It’s easy to get so caught up in your role as caregiver that you don’t take time for yourself. Talking to your parent’s doctors and troubleshooting their problems can be time consuming and emotionally draining.
It’s important to nurture your own needs and relationships. Give yourself permission to take a break and connect with others outside your caregiving circle. Find someone willing to provide respite care and do something you enjoy. You’ll likely return refreshed and a better caregiver to your loved one.
Here are six ways to maintain your relationships while caregiving:
1. Figure out your priorities
Make a list of what you like to do. Find ways to re-energize yourself mentally and physically. Is it more important to go to have coffee with friends or go on a walk? You can do both, but you have to plan ahead.
Consider passing on volunteer work or extra activities while you are a caregiver. It’s OK this year not to bake cupcakes for the soccer team’s party or help out at the PTA fundraiser. There’ll be a time when you can serve your community later. Take care of yourself now.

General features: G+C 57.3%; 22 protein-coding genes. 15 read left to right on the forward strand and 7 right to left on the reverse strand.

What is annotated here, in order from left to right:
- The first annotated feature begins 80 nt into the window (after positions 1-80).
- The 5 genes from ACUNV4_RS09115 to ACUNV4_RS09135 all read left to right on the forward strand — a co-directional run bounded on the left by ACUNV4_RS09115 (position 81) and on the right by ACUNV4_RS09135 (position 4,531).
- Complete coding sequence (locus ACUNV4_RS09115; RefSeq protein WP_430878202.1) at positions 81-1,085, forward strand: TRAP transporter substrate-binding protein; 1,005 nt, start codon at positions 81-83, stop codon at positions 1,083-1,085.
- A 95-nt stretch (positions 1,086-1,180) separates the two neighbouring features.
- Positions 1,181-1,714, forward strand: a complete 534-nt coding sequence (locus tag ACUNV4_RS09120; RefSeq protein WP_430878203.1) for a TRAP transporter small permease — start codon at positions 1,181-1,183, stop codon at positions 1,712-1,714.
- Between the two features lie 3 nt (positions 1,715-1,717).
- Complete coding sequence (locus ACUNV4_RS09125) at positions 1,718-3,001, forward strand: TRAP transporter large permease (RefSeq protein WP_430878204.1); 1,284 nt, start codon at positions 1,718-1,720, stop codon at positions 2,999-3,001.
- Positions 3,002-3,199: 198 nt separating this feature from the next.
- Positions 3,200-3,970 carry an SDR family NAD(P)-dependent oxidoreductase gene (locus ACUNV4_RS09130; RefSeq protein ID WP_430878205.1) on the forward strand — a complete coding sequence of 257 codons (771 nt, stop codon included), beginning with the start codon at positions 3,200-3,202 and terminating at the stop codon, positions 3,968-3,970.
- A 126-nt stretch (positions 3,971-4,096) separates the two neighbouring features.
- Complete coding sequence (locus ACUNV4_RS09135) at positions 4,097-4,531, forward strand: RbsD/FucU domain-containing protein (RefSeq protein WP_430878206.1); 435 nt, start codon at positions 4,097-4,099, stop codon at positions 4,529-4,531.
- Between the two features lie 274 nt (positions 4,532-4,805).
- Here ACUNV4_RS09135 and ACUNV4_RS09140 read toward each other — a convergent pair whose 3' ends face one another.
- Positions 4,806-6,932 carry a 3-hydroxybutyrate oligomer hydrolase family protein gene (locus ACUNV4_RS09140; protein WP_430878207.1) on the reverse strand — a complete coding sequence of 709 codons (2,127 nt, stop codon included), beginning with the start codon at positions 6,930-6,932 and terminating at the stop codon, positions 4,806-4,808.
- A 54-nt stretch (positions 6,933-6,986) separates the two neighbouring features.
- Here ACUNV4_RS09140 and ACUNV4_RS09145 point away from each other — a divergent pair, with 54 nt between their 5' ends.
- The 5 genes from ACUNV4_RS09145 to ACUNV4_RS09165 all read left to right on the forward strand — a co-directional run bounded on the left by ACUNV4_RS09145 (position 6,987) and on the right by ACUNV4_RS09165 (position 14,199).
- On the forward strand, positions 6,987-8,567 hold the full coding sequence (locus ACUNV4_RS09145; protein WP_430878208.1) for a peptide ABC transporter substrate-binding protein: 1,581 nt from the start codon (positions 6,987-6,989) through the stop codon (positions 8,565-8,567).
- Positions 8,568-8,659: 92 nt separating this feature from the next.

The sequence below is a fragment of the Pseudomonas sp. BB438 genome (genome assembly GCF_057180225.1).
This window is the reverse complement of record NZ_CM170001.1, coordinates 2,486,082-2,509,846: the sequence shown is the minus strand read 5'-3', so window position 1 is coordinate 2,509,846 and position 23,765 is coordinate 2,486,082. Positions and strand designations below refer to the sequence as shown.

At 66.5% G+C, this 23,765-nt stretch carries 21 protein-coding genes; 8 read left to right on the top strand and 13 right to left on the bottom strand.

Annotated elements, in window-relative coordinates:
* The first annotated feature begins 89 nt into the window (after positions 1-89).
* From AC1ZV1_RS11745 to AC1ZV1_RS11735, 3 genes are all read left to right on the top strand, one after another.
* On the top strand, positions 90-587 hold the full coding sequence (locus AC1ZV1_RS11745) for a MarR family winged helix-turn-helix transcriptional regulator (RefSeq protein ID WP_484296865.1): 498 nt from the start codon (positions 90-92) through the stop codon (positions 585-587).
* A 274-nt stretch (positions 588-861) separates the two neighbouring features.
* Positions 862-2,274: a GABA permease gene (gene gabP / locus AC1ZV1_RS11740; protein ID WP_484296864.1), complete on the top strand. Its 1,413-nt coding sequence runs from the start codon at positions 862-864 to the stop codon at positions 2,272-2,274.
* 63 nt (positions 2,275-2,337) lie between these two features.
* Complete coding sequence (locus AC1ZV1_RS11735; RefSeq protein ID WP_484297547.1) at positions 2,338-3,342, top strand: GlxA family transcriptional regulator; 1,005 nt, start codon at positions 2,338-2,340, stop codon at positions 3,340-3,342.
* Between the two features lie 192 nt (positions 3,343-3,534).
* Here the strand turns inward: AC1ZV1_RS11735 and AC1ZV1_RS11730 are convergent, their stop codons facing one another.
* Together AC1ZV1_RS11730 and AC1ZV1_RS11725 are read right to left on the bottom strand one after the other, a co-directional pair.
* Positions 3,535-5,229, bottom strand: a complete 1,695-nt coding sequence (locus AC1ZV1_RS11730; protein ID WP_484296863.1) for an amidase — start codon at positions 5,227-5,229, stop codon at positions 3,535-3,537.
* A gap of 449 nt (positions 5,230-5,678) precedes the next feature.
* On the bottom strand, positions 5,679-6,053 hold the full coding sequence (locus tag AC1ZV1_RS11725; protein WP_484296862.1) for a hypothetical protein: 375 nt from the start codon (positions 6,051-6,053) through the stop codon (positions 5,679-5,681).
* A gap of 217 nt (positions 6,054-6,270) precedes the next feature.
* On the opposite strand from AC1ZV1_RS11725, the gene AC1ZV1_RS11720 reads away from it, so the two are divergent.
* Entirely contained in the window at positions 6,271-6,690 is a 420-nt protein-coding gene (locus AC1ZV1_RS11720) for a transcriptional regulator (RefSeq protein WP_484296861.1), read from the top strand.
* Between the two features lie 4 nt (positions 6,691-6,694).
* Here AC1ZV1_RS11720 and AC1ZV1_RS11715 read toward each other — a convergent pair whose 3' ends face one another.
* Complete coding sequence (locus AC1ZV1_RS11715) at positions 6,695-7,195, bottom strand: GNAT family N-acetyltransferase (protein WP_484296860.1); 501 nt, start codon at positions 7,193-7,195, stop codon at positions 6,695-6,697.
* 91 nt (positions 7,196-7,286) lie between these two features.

2. Take time out from caregiving
Plan a regular day off and block out time for yourself on your calendar. Ask your siblings or a friend to fill in for you. See a movie, take a yoga class or have lunch with a friend.
3. Ask for help
Reach out to your friends and tell them about the demands in your life as a caregiver. Look to your faith community for support or connect with community centers that offer help for caregivers. Join a support group online or in your community. Support groups can give you tips and solace or just a talking buddy when you need to vent. If you need a hug, ask for one.
4. Spend time with other people
Look for companions your own age and find ways to connect when you don’t have a lot of time. Take a break from talking about your loved one and your caregiving demands. Instead, chat about the latest best-seller, newest political news or a recipe.
5. Find some free outlets for your energy
Look for online clubs such as a book group or one centered around your favorite hobby. Find a walking group. Exercise can lift your spirits, energize your body and working out with others is a social outlet.
6. Your spouse, your kids, your parent
Don’t forget about your own family. Keep the lines of communication open with them so they better understand your multiple responsibilities. Take your children along on visits with your parents and encourage them to stay connected with their grandparents. Grandchildren can be good company. Make caregiving a multigenerational experience.
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